How Many Computer Science Grad Students are International?

American graduate schools have a reputation for attracting international students. A new breakdown by the National Foundation for American Policy (NFAP) shows that international students constitute the majority of those in graduate school for computer and information science, which could have a sizable impact on how tech companies source their talent for years to come.

These international students represent 72 percent of all those enrolled in grad school for computer and information science (as well as 74 percent of those in electrical engineering, and 71 percent in industrial and manufacturing engineering). “Between 1998 and 2019, the annual number of full-time international graduate students in computer and information sciences increased by 310 percent, from 10,930 in 1998 to 44,786 in 2019,” added the NFAP’s report (emphasis theirs). “In comparison, over the same period, the annual number of full-time U.S. graduate students in computer and information sciences increased by 91%, from 9,042 in 1998 to 17,334 in 2019.” 

But when we break down the numbers for the past few years, we see that the number of international grad students is actually falling: 

“This decline in international graduate students was before the new restrictions imposed on Chinese students and the impact of Covid-19,” the report continued. “A continuation of this trend would present serious issues for U.S. employers and universities.” In addition to that, some employers and pundits have predicted that proposed changes to the immigration system, including H-1B visas, could also impact international students in coming years. 

A recent study by Wiley suggested that U.S. students of all demographics should be encouraged to consider STEM careers while still in high school, which would potentially boost the number of applicants to grad schools (and ultimately make the tech industry more diverse). Whether or not that actually happens, the percentages of international students in grad school will likely stay elevated for quite some time to come.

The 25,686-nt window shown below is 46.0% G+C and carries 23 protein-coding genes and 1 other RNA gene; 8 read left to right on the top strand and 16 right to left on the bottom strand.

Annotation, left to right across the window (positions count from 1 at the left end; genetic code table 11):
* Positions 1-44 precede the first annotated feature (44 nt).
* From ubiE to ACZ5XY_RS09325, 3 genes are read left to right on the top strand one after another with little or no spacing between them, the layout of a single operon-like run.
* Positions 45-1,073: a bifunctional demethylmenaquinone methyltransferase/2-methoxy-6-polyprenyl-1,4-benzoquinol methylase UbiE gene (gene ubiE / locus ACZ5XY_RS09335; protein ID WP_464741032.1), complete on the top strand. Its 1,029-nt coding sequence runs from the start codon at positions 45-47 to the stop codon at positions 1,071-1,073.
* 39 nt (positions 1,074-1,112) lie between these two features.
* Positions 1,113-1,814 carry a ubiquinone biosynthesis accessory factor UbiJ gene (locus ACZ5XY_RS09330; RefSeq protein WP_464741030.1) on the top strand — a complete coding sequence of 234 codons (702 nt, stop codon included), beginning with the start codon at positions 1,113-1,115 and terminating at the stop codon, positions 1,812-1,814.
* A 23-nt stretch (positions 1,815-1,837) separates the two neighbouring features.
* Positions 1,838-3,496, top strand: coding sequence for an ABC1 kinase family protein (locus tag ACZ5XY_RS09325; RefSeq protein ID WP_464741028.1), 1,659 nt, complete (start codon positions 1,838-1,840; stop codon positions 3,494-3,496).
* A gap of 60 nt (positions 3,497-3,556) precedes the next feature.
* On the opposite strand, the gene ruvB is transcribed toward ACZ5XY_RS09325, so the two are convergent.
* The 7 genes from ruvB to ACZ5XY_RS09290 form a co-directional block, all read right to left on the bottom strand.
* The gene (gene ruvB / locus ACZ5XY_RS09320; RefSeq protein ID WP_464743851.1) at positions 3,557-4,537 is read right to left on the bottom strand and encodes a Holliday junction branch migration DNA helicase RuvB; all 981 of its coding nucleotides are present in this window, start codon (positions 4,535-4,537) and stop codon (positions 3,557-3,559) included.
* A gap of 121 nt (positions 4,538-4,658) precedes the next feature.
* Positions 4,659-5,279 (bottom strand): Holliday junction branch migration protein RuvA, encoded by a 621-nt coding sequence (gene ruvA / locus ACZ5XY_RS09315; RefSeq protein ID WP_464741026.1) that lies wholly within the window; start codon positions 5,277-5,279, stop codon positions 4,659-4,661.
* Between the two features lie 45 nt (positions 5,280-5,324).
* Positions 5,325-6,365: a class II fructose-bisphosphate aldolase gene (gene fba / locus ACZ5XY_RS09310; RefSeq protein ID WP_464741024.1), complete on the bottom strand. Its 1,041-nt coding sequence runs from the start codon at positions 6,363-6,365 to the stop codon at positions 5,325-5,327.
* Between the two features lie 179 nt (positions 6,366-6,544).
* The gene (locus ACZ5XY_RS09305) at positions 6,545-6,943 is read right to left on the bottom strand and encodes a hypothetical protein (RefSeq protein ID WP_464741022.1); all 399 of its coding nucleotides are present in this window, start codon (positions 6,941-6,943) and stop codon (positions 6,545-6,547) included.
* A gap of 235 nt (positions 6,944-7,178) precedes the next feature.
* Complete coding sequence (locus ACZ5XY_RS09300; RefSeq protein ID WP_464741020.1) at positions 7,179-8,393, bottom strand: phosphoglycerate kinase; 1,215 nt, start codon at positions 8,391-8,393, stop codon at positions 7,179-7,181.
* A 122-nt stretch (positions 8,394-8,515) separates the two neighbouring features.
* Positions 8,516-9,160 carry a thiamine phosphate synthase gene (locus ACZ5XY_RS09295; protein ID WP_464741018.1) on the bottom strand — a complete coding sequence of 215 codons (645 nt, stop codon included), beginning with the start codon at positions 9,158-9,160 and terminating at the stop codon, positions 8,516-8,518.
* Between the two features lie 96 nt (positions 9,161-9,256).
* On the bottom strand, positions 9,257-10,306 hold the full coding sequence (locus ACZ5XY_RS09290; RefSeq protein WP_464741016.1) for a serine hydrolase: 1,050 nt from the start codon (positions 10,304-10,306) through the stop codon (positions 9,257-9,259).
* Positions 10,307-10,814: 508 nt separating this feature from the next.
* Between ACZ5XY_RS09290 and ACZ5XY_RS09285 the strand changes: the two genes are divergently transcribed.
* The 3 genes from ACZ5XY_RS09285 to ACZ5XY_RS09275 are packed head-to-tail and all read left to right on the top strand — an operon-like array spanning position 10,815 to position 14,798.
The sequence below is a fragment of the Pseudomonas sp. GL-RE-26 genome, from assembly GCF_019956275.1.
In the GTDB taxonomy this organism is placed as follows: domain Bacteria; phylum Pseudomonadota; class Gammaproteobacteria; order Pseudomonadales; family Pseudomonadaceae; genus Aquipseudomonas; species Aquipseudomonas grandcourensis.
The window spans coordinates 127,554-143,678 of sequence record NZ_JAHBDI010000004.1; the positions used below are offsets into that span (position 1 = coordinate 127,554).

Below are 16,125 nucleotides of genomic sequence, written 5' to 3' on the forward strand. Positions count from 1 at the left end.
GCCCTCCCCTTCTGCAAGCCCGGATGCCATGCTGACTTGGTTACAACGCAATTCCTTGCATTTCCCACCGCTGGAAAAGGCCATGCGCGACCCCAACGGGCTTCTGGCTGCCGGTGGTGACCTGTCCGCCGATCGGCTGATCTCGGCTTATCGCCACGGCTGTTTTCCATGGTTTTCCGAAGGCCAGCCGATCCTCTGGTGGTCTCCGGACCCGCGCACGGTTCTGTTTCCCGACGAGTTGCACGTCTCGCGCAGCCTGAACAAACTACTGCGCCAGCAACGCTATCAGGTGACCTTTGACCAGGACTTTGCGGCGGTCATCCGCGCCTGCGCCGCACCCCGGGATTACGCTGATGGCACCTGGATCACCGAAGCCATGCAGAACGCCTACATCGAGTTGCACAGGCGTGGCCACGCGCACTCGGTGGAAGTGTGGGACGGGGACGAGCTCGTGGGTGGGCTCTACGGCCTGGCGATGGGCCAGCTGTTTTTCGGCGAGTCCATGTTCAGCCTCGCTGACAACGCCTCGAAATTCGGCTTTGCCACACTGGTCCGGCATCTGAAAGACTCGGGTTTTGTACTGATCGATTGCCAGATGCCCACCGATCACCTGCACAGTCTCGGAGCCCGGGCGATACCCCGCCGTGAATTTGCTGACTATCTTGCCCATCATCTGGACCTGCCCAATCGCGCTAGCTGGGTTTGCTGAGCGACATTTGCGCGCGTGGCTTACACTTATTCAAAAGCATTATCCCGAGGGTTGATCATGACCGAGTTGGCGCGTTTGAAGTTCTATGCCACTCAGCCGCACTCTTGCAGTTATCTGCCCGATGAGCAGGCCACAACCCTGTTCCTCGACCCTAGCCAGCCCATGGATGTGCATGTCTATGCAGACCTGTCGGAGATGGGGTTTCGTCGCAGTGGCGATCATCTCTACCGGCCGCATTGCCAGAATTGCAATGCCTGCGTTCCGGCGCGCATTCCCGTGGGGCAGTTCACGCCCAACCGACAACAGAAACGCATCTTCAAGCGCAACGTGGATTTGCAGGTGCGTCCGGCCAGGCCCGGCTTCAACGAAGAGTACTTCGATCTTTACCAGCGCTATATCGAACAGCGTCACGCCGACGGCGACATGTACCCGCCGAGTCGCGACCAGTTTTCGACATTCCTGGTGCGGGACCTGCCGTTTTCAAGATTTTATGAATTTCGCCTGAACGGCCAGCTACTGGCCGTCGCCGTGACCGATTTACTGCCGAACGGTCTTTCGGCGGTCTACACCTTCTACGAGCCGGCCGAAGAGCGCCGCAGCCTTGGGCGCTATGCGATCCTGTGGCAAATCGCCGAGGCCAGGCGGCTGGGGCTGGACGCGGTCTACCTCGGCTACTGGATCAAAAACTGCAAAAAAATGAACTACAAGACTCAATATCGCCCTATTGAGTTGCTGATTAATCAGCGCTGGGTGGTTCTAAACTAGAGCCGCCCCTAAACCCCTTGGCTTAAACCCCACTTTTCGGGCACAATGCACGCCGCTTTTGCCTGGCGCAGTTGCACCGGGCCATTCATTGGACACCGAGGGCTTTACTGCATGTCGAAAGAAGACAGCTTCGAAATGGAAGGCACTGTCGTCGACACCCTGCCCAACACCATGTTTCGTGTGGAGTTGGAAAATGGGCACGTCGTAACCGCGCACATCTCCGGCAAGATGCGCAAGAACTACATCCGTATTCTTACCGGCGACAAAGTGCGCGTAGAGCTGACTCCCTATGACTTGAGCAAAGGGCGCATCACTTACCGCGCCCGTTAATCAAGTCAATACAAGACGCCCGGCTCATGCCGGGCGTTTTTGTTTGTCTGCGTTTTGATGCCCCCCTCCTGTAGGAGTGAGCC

5 Responses to “How Many Computer Science Grad Students are International?”

  1. jake_leone

    Let’s get real about IT work. Is it really necessary to have a degree in computer science, to do computer science work?


    And I am living proof of that. I work on tools for AI scientists, my company’s product is sold throughout the world and we are leading vendor. And I have had my job for more than 20 years now.

    The reality is we have had people from a variety of STEM background take on all kinds of computer science jobs at my company. One guy was chemist, another software tester (no degree). Anybody who is willing to put in the hours it takes to learn a needed programming language (Python, C++, Java, the Web Stack) can take on a job at my company.

    But, since there are hundreds of thousands of foreign graduates, with a computer science degree, that degree becomes an overwhelming attraction. It makes it easy for HR to justify escalating the resume. They don’t have to read anything past, computer science degree from a major university.

    But that laziness doesn’t alter the fact that many people who are working a computer science job are without a computer science degree, in some cases they might not have received a high school diploma. Yet they have a passion for computer science work.

    This is the reality.